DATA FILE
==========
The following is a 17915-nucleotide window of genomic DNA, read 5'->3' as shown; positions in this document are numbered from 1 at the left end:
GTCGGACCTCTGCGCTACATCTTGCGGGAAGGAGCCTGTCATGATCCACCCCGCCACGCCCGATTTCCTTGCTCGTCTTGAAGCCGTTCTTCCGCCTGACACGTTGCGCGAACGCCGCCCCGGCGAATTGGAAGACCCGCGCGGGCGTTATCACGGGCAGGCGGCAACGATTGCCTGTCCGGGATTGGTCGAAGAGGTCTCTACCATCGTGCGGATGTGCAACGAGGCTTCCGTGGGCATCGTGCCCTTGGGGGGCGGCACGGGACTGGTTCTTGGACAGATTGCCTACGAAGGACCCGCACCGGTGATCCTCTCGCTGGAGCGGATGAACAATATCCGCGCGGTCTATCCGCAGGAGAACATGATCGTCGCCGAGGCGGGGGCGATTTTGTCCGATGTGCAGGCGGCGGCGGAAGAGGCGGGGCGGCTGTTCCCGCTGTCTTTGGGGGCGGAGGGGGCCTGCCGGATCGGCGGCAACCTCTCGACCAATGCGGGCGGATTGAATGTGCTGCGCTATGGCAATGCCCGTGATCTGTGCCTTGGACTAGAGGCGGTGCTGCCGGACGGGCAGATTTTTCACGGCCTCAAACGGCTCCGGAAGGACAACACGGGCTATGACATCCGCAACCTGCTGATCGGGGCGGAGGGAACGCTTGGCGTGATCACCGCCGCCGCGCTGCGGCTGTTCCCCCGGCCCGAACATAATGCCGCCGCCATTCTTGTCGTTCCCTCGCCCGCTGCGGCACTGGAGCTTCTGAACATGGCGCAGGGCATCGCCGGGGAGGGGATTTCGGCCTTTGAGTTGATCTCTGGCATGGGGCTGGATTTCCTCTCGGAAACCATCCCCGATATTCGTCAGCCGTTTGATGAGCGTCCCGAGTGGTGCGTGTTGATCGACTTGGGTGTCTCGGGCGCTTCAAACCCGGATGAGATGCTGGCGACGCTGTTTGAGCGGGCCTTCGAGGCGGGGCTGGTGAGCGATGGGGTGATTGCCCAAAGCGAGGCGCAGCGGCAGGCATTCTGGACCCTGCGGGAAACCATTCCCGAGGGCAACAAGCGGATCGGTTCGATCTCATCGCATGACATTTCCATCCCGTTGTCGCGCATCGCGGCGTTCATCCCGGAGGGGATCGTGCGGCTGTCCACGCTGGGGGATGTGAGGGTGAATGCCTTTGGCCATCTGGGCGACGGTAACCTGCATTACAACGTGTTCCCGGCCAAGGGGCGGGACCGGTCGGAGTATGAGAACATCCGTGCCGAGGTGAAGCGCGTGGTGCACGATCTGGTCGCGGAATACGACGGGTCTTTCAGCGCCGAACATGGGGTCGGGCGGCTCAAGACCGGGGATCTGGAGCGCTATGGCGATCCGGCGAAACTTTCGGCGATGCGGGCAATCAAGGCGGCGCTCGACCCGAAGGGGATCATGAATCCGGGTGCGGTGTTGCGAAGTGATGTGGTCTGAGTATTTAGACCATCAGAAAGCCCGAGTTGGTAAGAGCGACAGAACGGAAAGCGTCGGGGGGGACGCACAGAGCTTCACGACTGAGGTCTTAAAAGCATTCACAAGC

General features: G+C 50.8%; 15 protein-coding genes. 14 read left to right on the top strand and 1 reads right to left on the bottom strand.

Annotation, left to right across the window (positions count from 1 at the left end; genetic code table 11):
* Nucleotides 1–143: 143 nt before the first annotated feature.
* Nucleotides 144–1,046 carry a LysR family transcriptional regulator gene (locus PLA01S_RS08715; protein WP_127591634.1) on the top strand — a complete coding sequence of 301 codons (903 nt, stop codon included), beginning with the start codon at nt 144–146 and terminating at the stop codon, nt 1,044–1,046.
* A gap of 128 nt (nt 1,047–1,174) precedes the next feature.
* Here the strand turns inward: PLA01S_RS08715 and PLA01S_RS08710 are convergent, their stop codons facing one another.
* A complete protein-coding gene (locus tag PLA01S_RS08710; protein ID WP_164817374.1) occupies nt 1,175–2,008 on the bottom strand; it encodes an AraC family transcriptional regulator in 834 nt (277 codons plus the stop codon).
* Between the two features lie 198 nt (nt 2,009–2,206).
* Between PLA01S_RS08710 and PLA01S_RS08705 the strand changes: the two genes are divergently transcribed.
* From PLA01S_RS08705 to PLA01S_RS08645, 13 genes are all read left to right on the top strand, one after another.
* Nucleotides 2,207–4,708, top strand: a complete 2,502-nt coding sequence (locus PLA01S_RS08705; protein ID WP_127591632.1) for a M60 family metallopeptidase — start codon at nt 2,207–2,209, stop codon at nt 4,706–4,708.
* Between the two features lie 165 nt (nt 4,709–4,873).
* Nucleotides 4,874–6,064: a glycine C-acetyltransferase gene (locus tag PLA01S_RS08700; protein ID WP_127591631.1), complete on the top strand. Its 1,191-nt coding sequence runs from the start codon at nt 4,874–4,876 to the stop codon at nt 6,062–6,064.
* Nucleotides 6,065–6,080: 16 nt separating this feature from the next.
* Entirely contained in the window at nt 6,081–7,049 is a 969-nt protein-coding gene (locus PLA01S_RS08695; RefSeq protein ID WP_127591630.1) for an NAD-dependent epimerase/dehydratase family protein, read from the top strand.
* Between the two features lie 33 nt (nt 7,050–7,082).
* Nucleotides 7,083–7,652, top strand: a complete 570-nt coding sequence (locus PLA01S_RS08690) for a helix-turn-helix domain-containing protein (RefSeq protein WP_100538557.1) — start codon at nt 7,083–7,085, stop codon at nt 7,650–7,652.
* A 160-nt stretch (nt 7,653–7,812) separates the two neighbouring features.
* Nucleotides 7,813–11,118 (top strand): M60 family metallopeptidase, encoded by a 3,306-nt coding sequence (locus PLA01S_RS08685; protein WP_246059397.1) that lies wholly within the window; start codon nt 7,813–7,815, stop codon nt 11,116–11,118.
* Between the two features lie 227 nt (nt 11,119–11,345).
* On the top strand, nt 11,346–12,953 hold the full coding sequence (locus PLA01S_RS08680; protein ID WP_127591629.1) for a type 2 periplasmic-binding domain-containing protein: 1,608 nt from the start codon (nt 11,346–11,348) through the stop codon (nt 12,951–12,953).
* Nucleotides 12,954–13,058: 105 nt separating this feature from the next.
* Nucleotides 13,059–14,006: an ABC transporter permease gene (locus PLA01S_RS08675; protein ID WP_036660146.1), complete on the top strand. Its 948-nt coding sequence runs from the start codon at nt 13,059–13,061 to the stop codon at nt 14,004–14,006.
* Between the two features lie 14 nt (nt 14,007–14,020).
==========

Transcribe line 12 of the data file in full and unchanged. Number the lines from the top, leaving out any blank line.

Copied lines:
* From PLA01S_RS08705 to PLA01S_RS08645, 13 genes are all read left to right on the top strand, one after another.